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Structural econometrics

from Lars Syll

In a blog post the other day, Noah Smith returned again to the discussion about the ’empirical revolution’ in economics and how to — if it really does exist — evaluate it. Counter those who think quasi-experiments and RCTs are the true solutions to finding causal parameters, Noah argues that without structural models

empirical results are only locally valid. And you don’t really know how local “local” is. If you find that raising the minimum wage from $10 to $12 doesn’t reduce employment much in Seattle, what does that really tell you about what would happen if you raised it from $10 to $15 in Baltimore?

That’s a good reason to want a good structural model. With a good structural model, you can predict the effects of policies far away from the current state of the world.

If only that were true! But it’s not.

Structural econometrics — essentially going back to the Cowles programme — more or less takes for granted the possibility of a priori postulating relations that describe economic behaviours as invariant within a Walrasian general equilibrium system. In practice that means the structural model is based on a straightjacket delivered by economic theory. Causal inferences in those models are — by assumption — made possible since the econometrician is supposed to know the true structure of the economy. And, of course, those exact assumptions are the crux of the matter. If the assumptions don’t hold, there is no reason whatsoever  to have any faith in the conclusions drawn, since they do not follow from the statistical machinery used!  

Structural econometrics aims to infer causes from probabilities, inferred from sample data generated in non-experimental settings. Arguably, it is the most ambitious part of econometrics. It aims to identify economic structures, robust parts of the economy to which interventions can be made to bring about desirable events. This part of econometrics is distinguished from forecasting econometrics in its attempt to capture something of the ‘real’ economy in the hope of allowing policy makers to act on and control events …

LierBy making many strong background assumptions, the deductivist [the conventional logic of structural econometrics] reading of the regression model allows one — in principle — to support a structural reading of the equations and to support many rich causal claims as a result. Here, however, the difficulty is that of finding good evidence for many of the assumptions on which the approach rests. It seems difficult to believe, even in cases where we have good background economic knowledge, that the background information will be sufficiently to do the job that the deductivist asks of it. As a result, the deductivist approach may be difficult to sustain, at least in economics.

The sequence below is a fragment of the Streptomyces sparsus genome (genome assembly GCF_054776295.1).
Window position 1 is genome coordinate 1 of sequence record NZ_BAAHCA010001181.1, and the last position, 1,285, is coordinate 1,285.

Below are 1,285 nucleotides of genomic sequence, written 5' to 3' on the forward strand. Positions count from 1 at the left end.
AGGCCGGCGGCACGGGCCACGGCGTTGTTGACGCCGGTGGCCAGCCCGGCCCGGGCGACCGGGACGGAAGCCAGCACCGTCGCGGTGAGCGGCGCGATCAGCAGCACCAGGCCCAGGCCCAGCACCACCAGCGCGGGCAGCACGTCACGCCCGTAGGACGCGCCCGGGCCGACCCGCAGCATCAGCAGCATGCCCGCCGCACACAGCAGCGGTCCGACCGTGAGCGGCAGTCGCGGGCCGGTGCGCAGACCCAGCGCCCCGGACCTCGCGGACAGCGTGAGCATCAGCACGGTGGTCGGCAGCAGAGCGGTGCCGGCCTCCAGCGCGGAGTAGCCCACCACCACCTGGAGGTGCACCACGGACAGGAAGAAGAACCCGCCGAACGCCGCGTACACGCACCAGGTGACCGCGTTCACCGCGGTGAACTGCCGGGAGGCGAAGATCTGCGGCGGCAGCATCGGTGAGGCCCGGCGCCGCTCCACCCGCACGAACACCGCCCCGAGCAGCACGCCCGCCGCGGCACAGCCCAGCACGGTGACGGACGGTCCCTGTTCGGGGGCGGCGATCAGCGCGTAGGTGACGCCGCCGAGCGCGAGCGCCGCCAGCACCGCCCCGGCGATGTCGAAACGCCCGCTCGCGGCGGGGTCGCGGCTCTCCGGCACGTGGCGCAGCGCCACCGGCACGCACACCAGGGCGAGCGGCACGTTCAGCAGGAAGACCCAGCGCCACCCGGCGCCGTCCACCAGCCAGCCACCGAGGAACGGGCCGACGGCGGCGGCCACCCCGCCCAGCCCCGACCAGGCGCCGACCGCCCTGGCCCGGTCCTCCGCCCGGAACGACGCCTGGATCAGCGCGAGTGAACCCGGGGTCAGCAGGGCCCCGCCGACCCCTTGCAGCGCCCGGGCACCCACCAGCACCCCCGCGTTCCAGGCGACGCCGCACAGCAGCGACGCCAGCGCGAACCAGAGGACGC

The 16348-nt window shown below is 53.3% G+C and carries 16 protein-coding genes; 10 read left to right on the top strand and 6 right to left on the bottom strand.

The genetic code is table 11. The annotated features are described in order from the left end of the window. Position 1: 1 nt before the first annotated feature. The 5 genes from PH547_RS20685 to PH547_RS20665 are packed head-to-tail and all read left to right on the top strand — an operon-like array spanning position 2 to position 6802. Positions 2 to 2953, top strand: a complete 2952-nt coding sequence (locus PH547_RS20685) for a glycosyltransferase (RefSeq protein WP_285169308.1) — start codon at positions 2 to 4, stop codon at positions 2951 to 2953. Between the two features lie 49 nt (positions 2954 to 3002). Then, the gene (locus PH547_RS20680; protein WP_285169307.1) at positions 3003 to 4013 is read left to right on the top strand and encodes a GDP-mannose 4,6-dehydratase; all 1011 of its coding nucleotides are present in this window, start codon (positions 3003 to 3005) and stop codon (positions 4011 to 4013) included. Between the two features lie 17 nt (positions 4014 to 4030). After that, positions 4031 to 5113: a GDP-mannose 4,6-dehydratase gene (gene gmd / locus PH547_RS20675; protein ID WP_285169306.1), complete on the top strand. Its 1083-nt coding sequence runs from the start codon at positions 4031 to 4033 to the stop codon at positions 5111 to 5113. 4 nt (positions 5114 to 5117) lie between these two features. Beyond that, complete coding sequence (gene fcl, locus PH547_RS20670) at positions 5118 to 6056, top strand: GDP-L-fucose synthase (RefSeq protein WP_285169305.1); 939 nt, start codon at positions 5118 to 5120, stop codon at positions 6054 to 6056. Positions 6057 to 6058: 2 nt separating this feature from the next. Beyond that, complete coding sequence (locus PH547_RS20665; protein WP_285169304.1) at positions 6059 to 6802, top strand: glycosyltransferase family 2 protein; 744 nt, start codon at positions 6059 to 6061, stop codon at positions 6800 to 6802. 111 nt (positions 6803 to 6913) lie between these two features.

The difficulties in providing an evidence base for the deductive approach show just how difficult it is to warrant such strong causal claims. In short, as might be expected there is a trade-off between the strength of causal claims we would like to make from non-experimental data and the possibility of grounding these in evidence. If this conclusion is correct — and an appropriate elaboration were done to take into account the greater sophistication of actual structural econometric methods — then it suggests that if we want to do evidence-based structural econometrics, then we may need to be more modest in the causal knowledge we aim for. Or failing this, we should not act as if our causal claims — those that result from structural econometrics — are fully warranted by the evidence and we should acknowledge that they rest on contingent, conditional assumptions about the economy and the nature of causality.

Damien Fennell

Maintaining that economics is a science in the ‘true knowledge’ business, yours truly remains a skeptic of the pretences and aspirations of — both structural and non-structural — econometrics. So far, I cannot see that it has yielded much in terms of relevant, interesting economic knowledge. Over all the results have been bleak indeed.

Firmly stuck in an empiricist tradition, econometrics is only concerned with the measurable aspects of reality. But there is always the possibility that there are other variables — of vital importance and although perhaps unobservable and non-additive, not necessarily epistemologically inaccessible — that were not considered for the econometric modeling.

Most econometricians still concentrate on fixed parameter models and the structuralist belief/hope that parameter-values estimated in specific spatio-temporal contexts are exportable to totally different contexts. To warrant this assumption one, however, has to convincingly establish that the targeted acting causes are stable and invariant so that they maintain their parametric status after the bridging. The endemic lack of predictive success of the econometric project indicates that this hope of finding fixed parameters is a hope for which there really is no other ground than hope itself.

Most of the assumptions that econometric modeling presupposes  are not only unrealistic — they are plainly wrong.

If economic regularities obtain they do it (as a rule) only because we engineered them for that purpose. Outside man-made ‘nomological machines’ they are rare, or even non-existant. Unfortunately that also makes most of the achievements of both structural and non-structural econometric forecasting and ‘causal explanation’ rather useless.

41svIj0RdVLInvariance assumptions need to be made in order to draw causal conclusions from non-experimental data: parameters are invariant to interventions, and so are errors or their distributions. Exogeneity is another concern. In a real example, as opposed to a hypothetical, real questions would have to be asked about these assumptions. Why are the equations “structural,” in the sense that the required invariance assumptions hold true? Applied papers seldom address such assumptions, or the narrower statistical assumptions: for instance, why are errors IID?